Build An Athletic Golf Swing

Sporting goods and household items are the key to a softer swing!

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A great way to feel the right sensation of how the upper body rotates away on the backswing is to rehearse your backswing using a saw. Remember, to use a saw properly, you have to rock the saw back and forth, right? The same principle applies to the right arm on the backswing.

So grab a saw, and set up in a good golf stance. As you take the saw back with your right arm, imagine you're cutting something at a 45-degree angle.

As you do this, notice the direction my right shoulder moves. It should go straight back. Also, the upper body will want to rotate to the right. This is a positive by-product of a good backswing.

When transferring the feeling of the saw over to a golf club, you'll quickly see the correlation. The right elbow, as you take the club back, doesn't juke out to the side as you see in the infamous "chicken wing" pose at the top of the backswing. By allowing the right shoulder to move back, the elbow stays in the proper position and my upper body is poised to make a better and bigger backswing, all the while keeping the clubhead on the proper plane. This is what you want!


A great way to feel the proper position at the top of the swing in perfect plane is to imagine swinging a sledgehammer. Or, if you're feeling adventurous, grab one and try what I'm doing here. (Just be careful!) While you take the hammer back, as you would with a club, allow the shoulders to twist back first, which then makes it easier to hinge the wrists and support the weight of the hammer. If you take the hammer back with the hands first, you'll know because of the increased strain on your hands and forearms at the top (see the photo to the right.) Ouch! 

When you make a proper backswing, the head of the hammer ought to reside just above the hands. In the sequence above, I'm doing it correctly and I feel my strongest and most secure with the hammer in the upright position. This was made possible because I first turned with my shoulders, which made it easier to keep my hands in front of my chest and hinge my wrists. Now, it's a little steeper than you'd normally see with a golf club, but the point of the drill is to avoid laying the club too much off the line at the top. If you do that, you'll hit a lot of sliced and errant shots.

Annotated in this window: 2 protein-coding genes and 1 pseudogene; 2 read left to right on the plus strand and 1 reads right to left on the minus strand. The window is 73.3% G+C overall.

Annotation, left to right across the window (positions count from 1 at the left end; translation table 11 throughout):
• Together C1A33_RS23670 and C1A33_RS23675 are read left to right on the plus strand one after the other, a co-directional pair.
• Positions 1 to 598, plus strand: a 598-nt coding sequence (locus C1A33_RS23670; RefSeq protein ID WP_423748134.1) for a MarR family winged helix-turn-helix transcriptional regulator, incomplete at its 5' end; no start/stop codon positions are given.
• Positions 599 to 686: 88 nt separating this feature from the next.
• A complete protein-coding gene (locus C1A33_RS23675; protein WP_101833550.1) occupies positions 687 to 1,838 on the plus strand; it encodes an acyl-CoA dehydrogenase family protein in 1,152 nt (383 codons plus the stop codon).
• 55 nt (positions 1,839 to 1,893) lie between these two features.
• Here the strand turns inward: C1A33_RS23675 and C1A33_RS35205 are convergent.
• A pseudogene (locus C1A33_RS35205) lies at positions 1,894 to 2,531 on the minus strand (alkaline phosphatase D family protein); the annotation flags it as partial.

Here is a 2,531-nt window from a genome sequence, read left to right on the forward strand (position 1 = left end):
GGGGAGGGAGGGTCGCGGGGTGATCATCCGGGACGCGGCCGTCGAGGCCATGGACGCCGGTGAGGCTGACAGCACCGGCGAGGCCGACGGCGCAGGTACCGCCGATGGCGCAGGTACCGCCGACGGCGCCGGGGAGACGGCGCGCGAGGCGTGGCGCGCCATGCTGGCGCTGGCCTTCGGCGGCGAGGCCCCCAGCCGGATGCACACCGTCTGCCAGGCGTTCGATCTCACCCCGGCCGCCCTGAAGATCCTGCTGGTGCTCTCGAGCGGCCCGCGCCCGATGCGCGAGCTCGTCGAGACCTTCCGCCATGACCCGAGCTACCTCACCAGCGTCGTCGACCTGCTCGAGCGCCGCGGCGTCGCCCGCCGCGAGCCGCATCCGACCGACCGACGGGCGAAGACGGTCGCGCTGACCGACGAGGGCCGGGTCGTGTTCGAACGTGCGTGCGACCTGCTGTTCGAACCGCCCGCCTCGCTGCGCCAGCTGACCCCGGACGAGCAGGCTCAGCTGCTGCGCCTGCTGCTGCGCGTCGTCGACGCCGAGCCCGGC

Here I've taken the club back too much to the inside. This means I'll be across the line at the top, and I'll have to really fire my body to get the club back to square at impact. In most cases, the club will get stuck behind me and I'll hit a lot of shanks.

When you swing too far to the outside, as you see here, you're likely to swing down to the ball on the forwardswing from the same position and end up smother-hooking it or hitting a big, vicious left-to-right slice. It's also a weak position to be in.

Here we go. I'm in the perfect position, there's little to no tension in my hands and wrists, and from this angle, the club bisects my shoulder. From here, I can simply start rotating my body toward the target as my hands drop down and into the impact zone.

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